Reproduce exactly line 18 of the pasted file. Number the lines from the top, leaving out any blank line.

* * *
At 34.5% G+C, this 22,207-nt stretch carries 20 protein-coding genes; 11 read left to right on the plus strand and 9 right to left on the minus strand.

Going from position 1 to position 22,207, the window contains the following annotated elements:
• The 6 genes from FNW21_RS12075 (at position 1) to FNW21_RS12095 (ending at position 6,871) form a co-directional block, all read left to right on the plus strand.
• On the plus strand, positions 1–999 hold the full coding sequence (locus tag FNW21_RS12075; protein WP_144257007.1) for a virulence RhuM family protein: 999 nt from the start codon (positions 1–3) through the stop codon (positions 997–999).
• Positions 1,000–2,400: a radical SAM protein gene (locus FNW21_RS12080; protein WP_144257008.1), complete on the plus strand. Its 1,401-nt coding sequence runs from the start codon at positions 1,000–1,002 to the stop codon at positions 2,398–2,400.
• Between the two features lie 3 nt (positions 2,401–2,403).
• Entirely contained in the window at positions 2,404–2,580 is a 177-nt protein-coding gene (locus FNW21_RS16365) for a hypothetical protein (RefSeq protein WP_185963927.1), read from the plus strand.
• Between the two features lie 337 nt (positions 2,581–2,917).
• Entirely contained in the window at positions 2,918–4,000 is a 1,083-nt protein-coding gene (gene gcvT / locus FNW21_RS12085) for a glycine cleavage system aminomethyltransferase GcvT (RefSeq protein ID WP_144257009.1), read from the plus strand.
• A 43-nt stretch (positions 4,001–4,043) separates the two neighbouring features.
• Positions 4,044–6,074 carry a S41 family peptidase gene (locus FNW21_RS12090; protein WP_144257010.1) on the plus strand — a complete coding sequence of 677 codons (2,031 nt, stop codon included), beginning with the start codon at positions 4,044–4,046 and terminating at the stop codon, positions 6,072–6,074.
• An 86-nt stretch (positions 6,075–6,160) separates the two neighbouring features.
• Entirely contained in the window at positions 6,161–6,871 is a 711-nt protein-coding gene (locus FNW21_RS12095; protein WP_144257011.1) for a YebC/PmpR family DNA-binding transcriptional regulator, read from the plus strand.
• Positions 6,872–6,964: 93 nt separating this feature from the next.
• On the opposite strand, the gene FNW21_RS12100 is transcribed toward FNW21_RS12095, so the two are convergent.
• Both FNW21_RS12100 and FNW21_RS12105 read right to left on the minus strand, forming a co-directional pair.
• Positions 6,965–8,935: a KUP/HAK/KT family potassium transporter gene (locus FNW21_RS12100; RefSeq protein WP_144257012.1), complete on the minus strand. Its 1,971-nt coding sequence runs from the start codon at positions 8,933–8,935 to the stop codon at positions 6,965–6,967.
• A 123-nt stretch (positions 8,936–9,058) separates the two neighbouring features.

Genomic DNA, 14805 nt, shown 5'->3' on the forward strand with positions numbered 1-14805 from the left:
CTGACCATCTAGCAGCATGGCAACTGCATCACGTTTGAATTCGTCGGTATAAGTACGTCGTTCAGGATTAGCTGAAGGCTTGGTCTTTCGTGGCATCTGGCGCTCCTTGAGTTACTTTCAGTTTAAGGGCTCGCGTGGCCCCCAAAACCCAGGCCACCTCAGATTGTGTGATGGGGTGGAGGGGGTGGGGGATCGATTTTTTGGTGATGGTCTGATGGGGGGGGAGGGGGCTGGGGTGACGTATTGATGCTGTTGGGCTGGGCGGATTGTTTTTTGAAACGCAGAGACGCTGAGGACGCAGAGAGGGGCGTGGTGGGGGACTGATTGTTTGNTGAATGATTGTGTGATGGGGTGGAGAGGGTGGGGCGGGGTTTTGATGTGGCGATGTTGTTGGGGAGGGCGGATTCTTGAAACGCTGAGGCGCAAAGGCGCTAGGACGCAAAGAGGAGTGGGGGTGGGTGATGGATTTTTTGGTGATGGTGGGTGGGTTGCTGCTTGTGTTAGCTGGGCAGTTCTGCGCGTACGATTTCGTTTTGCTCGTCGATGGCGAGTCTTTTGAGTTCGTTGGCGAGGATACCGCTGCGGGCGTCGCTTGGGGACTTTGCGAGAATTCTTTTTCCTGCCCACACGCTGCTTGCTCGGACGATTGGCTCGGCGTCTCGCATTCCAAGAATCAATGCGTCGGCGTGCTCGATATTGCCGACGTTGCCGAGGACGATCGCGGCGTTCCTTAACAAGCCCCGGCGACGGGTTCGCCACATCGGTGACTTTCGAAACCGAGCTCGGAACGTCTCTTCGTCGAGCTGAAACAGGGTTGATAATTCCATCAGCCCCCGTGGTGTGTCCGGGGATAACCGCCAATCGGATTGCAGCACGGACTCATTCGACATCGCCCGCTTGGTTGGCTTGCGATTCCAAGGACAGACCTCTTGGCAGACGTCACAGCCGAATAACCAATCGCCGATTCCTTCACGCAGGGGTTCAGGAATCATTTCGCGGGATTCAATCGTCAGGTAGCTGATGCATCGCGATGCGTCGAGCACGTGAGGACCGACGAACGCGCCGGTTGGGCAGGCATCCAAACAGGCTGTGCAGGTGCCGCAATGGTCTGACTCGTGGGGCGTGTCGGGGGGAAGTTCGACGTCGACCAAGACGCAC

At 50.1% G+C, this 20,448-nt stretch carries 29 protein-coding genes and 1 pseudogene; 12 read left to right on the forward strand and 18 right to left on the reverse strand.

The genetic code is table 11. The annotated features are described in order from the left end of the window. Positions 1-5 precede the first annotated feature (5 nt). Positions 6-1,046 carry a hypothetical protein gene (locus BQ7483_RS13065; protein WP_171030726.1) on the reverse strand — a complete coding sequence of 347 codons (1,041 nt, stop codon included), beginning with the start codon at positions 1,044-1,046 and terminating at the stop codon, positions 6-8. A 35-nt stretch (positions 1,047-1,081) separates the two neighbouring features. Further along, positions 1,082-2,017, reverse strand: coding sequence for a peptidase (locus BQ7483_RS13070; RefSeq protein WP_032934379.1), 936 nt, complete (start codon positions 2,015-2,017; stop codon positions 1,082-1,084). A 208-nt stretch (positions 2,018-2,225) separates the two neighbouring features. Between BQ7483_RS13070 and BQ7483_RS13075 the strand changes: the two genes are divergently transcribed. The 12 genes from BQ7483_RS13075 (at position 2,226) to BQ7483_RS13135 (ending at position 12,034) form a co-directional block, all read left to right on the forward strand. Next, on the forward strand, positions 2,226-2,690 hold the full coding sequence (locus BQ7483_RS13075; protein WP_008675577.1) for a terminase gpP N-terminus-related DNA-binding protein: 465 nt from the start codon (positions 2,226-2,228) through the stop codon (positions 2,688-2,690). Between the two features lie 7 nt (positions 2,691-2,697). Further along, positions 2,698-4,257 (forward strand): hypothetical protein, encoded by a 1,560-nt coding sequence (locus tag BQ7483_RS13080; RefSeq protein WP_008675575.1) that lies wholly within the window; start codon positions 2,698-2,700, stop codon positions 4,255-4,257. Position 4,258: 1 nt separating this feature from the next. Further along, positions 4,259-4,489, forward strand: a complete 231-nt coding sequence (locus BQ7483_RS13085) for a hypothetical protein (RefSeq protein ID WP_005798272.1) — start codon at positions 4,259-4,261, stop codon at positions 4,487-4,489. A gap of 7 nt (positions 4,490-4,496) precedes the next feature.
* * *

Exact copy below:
• A 123-nt stretch (positions 8,936–9,058) separates the two neighbouring features.